Lars Bejder joins HIMB as director of marine mammal research
Lars Bejder recently joined the Hawai‘i Institute of Marine Biology (HIMB) as the director of the Marine Mammal Research Program (MMRP).
For nearly two decades Bejder’s research has focused on cetaceans, that is, whales, dolphins and porpoises. Specifically, his interests are in analyzing and developing methods to evaluate complex animal social structures; evaluating impacts of human activity such as coastal development, tourism, and habitat degradation on cetaceans; and ecology, including assessing abundance and habitat use of marine wildlife. He has worked closely with wildlife management agencies to integrate research findings into conservation and management strategies.
Bejder comes to HIMB from Murdoch University (Australia) where he was a professor and the research leader of the Cetacean Research Unit. Attracting him to Hawai‘i is the strong and long history of marine mammal research at HIMB.
“MMRP’s well-respected foundation provides the ideal basis for the development of a more diverse marine mammal research program,” said Bejder. “HIMB’s unique location, facilities and infrastructure, as well as the accessibility to a diverse range of marine mammal species in Hawaiian waters provides a unique opportunity for local, regional and international cetacean research projects. I envision building a research team of core scientists of higher-degree, research students and postdoctoral fellows; and partnerships with other HIMB faculty, national and international collaborators, state and federal management agencies, and non-governmental organizations.”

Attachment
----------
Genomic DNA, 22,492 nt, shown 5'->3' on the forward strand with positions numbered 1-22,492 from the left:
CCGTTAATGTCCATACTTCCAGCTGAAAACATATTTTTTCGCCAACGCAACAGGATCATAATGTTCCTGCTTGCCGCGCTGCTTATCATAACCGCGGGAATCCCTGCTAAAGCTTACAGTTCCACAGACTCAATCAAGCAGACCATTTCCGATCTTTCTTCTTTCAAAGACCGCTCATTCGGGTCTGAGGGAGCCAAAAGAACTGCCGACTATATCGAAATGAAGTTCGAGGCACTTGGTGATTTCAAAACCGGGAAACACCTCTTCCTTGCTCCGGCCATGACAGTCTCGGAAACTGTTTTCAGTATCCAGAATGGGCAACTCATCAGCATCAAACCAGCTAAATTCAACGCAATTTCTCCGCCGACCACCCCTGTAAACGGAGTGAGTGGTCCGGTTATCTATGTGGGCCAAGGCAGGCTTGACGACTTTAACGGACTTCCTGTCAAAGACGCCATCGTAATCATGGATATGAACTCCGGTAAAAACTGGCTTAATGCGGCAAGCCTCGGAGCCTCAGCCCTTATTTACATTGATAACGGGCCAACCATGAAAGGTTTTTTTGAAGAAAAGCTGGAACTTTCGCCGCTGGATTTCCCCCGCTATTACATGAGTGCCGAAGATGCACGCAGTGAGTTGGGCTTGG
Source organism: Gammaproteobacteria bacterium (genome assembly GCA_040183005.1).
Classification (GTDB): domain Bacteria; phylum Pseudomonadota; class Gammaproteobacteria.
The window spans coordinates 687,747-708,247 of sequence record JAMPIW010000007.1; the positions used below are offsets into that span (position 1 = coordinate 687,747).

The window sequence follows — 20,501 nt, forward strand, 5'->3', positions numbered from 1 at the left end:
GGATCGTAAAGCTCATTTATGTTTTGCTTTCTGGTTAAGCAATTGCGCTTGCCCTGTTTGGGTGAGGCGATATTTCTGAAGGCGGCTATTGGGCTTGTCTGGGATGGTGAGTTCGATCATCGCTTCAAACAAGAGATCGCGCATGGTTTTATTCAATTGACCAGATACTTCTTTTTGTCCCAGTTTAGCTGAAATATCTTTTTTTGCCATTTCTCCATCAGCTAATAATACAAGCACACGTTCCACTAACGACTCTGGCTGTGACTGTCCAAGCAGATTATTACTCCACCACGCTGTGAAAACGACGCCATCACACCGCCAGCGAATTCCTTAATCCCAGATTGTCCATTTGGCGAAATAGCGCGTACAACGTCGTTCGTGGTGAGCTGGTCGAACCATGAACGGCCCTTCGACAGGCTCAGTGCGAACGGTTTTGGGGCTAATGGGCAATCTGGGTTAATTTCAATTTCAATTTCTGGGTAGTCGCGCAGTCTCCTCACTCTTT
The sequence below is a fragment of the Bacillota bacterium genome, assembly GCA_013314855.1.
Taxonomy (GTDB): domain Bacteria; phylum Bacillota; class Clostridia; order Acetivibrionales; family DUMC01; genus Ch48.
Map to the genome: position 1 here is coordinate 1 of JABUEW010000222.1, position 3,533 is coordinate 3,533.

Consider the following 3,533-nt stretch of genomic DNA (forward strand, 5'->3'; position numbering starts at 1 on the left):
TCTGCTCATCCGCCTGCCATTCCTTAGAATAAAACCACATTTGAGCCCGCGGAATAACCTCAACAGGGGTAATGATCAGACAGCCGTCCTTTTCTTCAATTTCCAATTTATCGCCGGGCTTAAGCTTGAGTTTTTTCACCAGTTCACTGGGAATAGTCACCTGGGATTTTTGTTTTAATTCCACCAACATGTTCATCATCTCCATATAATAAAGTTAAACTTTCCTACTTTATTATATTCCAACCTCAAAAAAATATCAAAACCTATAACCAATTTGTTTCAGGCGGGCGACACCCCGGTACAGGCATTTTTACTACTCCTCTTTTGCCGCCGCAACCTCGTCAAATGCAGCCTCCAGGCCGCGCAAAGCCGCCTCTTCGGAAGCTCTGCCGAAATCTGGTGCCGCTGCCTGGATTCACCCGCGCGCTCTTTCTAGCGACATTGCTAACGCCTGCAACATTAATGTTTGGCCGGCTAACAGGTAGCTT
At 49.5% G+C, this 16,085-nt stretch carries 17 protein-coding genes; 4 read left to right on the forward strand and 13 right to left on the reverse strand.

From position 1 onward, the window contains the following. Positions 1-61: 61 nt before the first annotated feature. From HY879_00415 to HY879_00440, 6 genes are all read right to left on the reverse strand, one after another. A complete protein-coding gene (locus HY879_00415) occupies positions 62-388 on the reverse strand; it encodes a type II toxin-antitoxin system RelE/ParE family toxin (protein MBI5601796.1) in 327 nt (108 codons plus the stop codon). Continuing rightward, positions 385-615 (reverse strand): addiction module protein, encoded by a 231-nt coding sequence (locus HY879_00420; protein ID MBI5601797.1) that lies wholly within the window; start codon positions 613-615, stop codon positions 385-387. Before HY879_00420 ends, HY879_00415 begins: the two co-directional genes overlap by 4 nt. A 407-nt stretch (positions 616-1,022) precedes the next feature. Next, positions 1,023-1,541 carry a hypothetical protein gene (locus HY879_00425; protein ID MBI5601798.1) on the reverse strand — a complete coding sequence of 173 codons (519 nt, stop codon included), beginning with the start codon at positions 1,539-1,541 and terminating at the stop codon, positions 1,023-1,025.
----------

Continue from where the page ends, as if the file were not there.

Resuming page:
Historically, the Marine Mammal Research Program at HIMB has been heavily acoustics-oriented, investigating the functions and capabilities of the hearing and bio-sonar of marine mammals. The program will maintain its strong acoustics reputation of marine mammal research at HIMB, but with Bejder as director, the main focus will shift.
The program’s emphasis will include broader research themes, many of which support conservation and management objectives. Their studies will seek to identify the specific effects of human activities on cetaceans, and the development of appropriate mitigation and management strategies. Research on cetacean population dynamics and behavior will involve efforts to estimate animal abundance at local and regional scales, assess changes in abundance over time and geographically, and assess population connectivity. Analyses of ecosystem interactions will identify prey species and assess the structure of the food webs and fish assemblages to which they are linked.
Bejder’s research will include the use of innovative technology (non-invasive suction cup tagging and unmanned aerial vehicles; drones) to quantify fine‐scale habitat use, movements, communication, calf suckling rates and body condition of marine mammals.
“I am finding it exciting and also humbling to move the MMRP into its next phase,” Bejder said.
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For the latest on Bejder’s research, follow him on Twitter: @lbejder.